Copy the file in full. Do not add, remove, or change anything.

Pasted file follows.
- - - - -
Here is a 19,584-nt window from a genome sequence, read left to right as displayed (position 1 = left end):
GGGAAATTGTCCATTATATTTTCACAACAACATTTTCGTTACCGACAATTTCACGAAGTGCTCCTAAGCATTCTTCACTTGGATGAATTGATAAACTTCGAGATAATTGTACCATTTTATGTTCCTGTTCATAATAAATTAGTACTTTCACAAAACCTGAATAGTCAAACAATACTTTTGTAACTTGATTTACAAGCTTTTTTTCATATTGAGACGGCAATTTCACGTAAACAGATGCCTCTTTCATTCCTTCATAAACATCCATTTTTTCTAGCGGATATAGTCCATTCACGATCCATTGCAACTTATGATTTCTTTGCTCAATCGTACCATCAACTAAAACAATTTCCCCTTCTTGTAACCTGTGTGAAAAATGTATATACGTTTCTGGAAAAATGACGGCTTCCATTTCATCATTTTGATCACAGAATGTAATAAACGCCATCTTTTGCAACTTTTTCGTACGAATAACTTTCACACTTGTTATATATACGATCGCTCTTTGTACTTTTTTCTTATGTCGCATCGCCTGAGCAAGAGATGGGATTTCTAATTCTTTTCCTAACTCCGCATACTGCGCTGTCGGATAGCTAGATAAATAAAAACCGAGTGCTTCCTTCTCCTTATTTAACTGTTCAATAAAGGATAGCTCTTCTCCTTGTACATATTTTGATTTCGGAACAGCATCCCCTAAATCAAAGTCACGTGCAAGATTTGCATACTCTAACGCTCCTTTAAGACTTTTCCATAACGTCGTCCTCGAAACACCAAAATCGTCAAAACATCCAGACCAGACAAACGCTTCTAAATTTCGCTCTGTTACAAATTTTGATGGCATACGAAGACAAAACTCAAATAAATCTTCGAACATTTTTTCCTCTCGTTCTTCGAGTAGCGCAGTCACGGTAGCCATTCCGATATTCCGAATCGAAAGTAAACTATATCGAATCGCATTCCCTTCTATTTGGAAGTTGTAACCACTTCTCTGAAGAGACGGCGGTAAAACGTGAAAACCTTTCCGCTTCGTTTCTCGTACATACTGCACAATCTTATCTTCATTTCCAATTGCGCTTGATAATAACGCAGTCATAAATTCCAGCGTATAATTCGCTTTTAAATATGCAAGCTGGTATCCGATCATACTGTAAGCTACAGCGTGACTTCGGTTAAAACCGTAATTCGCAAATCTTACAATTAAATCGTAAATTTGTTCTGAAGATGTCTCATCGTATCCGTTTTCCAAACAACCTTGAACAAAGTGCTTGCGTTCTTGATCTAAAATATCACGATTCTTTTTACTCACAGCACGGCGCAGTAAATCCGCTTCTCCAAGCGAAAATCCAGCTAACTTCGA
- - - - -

Here is a 19,584-nt window from a genome sequence, read left to right as displayed (position 1 = left end):
GGGAAATTGTCCATTATATTTTCACAACAACATTTTCGTTACCGACAATTTCACGAAGTGCTCCTAAGCATTCTTCACTTGGATGAATTGATAAACTTCGAGATAATTGTACCATTTTATGTTCCTGTTCATAATAAATTAGTACTTTCACAAAACCTGAATAGTCAAACAATACTTTTGTAACTTGATTTACAAGCTTTTTTTCATATTGAGACGGCAATTTCACGTAAACAGATGCCTCTTTCATTCCTTCATAAACATCCATTTTTTCTAGCGGATATAGTCCATTCACGATCCATTGCAACTTATGATTTCTTTGCTCAATCGTACCATCAACTAAAACAATTTCCCCTTCTTGTAACCTGTGTGAAAAATGTATATACGTTTCTGGAAAAATGACGGCTTCCATTTCATCATTTTGATCACAGAATGTAATAAACGCCATCTTTTGCAACTTTTTCGTACGAATAACTTTCACACTTGTTATATATACGATCGCTCTTTGTACTTTTTTCTTATGTCGCATCGCCTGAGCAAGAGATGGGATTTCTAATTCTTTTCCTAACTCCGCATACTGCGCTGTCGGATAGCTAGATAAATAAAAACCGAGTGCTTCCTTCTCCTTATTTAACTGTTCAATAAAGGATAGCTCTTCTCCTTGTACATATTTTGATTTCGGAACAGCATCCCCTAAATCAAAGTCACGTGCAAGATTTGCATACTCTAACGCTCCTTTAAGACTTTTCCATAACGTCGTCCTCGAAACACCAAAATCGTCAAAACATCCAGACCAGACAAACGCTTCTAAATTTCGCTCTGTTACAAATTTTGATGGCATACGAAGACAAAACTCAAATAAATCTTCGAACATTTTTTCCTCTCGTTCTTCGAGTAGCGCAGTCACGGTAGCCATTCCGATATTCCGAATCGAAAGTAAACTATATCGAATCGCATTCCCTTCTATTTGGAAGTTGTAACCACTTCTCTGAAGAGACGGCGGTAAAACGTGAAAACCTTTCCGCTTCGTTTCTCGTACATACTGCACAATCTTATCTTCATTTCCAATTGCGCTTGATAATAACGCAGTCATAAATTCCAGCGTATAATTCGCTTTTAAATATGCAAGCTGGTATCCGATCATACTGTAAGCTACAGCGTGACTTCGGTTAAAACCGTAATTCGCAAATCTTACAATTAAATCGTAAATTTGTTCTGAAGATGTCTCATCGTATCCGTTTTCCAAACAACCTTGAACAAAGTGCTTGCGTTCTTGATCTAAAATATCACGATTCTTTTTACTCACAGCACGGCGCAGTAAATCCGCTTCTCCAAGCGAAAATCCAGCTAACTTCGA